John Garder, senior director of budget and appropriations for the National Parks Conservation Association, called the idea “as frightening as it is bewildering, and it raises important policy and legal questions.”
“Even if there were a law-enforcement presence, the safety and integrity of park resources would be at risk, not to mention the safety of visitors and the quality of their experience, if park personnel weren’t there to ensure proper management and oversight,” Garder said.
If the only consequence of keeping the parks open is Americans enjoying their vacations, the shutdown would still spark many other problems, like hampering FEMA’s long-term disaster-recovery efforts and furloughing thousands of Centers for Disease Control and Prevention employees during a particularly harsh flu season.
But Republican lawmakers are already working to portray Democrats as the party endangering Americans. While Republicans engineered the crisis over funding the Children’s Health Insurance Program (CHIP) during their push to pass tax cuts in the fall, House Speaker Paul Ryan came up with a plan to attach a six-year CHIP authorization to a stopgap spending measure that would keep the government open until mid-February.
They’re also accusing Democrats of putting members of the military at risk by refusing to increase defense spending until they have a DACA deal. Ryan noted on Wednesday that more service members died in training accidents last year than in combat, suggesting that’s the result of insufficient funding. He also said fatal accidents in the armed forces have doubled in the last decade, blaming outdated equipment.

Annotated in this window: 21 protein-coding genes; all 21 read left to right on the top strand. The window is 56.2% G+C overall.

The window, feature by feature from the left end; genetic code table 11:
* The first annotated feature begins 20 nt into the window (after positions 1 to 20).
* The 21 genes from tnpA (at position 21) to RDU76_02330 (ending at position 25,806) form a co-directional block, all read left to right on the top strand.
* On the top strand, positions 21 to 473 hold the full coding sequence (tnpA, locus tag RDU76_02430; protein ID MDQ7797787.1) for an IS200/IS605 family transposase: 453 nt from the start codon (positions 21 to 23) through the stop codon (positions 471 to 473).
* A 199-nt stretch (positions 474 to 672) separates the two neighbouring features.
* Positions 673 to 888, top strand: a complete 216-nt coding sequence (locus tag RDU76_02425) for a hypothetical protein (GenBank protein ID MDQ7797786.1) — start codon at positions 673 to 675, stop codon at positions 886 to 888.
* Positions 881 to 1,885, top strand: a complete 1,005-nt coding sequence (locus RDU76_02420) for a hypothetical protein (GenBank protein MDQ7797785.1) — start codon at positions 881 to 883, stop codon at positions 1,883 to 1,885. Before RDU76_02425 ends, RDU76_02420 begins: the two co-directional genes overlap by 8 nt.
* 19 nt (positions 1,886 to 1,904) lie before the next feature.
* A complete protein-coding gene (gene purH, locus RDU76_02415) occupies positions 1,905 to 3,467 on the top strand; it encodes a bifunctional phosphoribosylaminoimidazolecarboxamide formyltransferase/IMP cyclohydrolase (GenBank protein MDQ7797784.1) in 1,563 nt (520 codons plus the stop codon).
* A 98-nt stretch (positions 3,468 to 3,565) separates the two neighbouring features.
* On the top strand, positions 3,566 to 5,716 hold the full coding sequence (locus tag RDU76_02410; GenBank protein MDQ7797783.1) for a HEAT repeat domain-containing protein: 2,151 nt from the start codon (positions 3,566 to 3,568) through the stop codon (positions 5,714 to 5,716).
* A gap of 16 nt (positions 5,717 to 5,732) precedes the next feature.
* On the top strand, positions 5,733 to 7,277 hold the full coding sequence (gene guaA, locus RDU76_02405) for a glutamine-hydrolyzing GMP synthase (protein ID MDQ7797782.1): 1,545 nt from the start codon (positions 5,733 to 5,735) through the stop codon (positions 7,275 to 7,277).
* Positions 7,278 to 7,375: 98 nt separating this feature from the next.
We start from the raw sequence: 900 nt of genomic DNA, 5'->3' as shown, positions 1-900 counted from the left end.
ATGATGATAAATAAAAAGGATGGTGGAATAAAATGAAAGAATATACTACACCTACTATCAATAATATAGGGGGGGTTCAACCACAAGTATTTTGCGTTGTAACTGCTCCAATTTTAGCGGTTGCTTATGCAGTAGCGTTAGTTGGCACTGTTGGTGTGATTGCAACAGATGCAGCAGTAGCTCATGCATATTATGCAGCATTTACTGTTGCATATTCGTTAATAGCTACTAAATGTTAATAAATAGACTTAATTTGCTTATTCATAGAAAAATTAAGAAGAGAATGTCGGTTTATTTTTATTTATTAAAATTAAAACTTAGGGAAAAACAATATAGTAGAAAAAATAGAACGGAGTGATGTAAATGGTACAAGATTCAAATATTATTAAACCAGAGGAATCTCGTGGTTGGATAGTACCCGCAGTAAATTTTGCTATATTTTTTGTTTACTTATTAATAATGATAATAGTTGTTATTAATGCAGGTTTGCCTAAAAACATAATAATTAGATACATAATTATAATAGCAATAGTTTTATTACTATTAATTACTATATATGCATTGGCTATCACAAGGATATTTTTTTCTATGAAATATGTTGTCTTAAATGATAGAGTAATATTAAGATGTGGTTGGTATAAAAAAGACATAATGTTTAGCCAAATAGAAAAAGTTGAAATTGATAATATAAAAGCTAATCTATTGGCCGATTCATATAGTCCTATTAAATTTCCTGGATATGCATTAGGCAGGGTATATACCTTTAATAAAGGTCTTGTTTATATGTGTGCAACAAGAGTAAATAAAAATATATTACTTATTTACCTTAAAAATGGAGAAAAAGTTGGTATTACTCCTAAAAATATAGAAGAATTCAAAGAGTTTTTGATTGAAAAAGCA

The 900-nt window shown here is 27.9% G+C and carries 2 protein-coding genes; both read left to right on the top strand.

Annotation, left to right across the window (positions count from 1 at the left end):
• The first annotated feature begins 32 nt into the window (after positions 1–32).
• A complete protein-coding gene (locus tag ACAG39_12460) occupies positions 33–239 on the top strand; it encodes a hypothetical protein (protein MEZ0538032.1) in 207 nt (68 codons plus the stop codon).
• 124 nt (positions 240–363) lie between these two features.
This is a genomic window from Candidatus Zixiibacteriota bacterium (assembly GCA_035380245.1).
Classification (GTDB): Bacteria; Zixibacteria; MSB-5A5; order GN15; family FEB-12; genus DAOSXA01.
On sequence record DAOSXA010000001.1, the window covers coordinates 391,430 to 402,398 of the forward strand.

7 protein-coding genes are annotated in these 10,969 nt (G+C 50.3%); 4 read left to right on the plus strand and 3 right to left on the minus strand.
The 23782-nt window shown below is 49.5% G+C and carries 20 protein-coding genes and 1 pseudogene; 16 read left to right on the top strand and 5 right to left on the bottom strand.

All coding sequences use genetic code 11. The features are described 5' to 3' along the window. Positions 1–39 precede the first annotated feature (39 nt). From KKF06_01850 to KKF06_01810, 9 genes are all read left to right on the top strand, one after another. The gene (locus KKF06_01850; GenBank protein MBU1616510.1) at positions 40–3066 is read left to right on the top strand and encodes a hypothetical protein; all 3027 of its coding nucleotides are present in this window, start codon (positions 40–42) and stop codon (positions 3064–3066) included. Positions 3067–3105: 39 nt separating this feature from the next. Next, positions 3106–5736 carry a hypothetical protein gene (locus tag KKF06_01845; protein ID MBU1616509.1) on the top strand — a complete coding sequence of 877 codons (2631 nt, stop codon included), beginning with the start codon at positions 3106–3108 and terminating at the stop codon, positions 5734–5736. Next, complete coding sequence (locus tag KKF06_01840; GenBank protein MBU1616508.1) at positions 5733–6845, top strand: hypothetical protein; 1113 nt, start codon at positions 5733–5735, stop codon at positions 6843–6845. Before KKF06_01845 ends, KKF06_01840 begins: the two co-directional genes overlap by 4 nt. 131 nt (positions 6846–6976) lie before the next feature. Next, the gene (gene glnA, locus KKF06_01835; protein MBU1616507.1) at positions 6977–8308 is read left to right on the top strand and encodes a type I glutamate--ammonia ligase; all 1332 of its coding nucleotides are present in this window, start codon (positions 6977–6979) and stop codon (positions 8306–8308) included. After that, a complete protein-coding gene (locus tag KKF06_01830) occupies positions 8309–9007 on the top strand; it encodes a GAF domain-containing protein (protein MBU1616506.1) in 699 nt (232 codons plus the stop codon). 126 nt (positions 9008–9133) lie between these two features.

“Real deadlines are occurring this Friday,” Ryan said. “That is why it is unconscionable to me that [Democrats] would block funding for our military or cut off funding for these states that really will lose their funding for [CHIP] by playing these political games and tying them to unrelated issues.”
Representative Warren Davidson, a Freedom Caucus member, added: “Essentially, they’re picking 800,000 people whose families brought them here illegally versus funding our troops, and that’s very frustrating.”
But Ryan’s strategy may be backfiring. In addition to encouraging the Freedom Caucus to demand a vote on a conservative immigration bill that could further derail DACA negotiations, defense hawks object to passing what would be a fourth continuing resolution, saying the leadership should make securing long-term military funding a top priority.
“I’m not gonna vote for a CR,” said Senator Lindsey Graham, who negotiated the rejected DACA deal. “See, you’re destroying the military here … [Lawmakers] owe it to the military to fix this problem and there is no way in the world to fix this problem without dealing with the DACA issue.”
Politico reports that Ryan is trying to win over hawks in his caucus by promising that the military will get an even bigger boost (currently more than $700 billion this year) when a long-term funding measure finally comes up for a vote.
If House Republicans can resolve their disagreements and pass a continuing resolution on Thursday, the question will be whether Senate Democrats can remain united in their push for a DACA solution, even though a handful are facing reelection in states that voted for Trump.
“The overwhelming number in our caucus have said they don’t like this deal and they believe if we kick the can down the road this time we’ll be back where we started from next time,” Senate Minority Leader Chuck Schumer said on Wednesday. “So there’s very, very strong support not to go along with their deal.”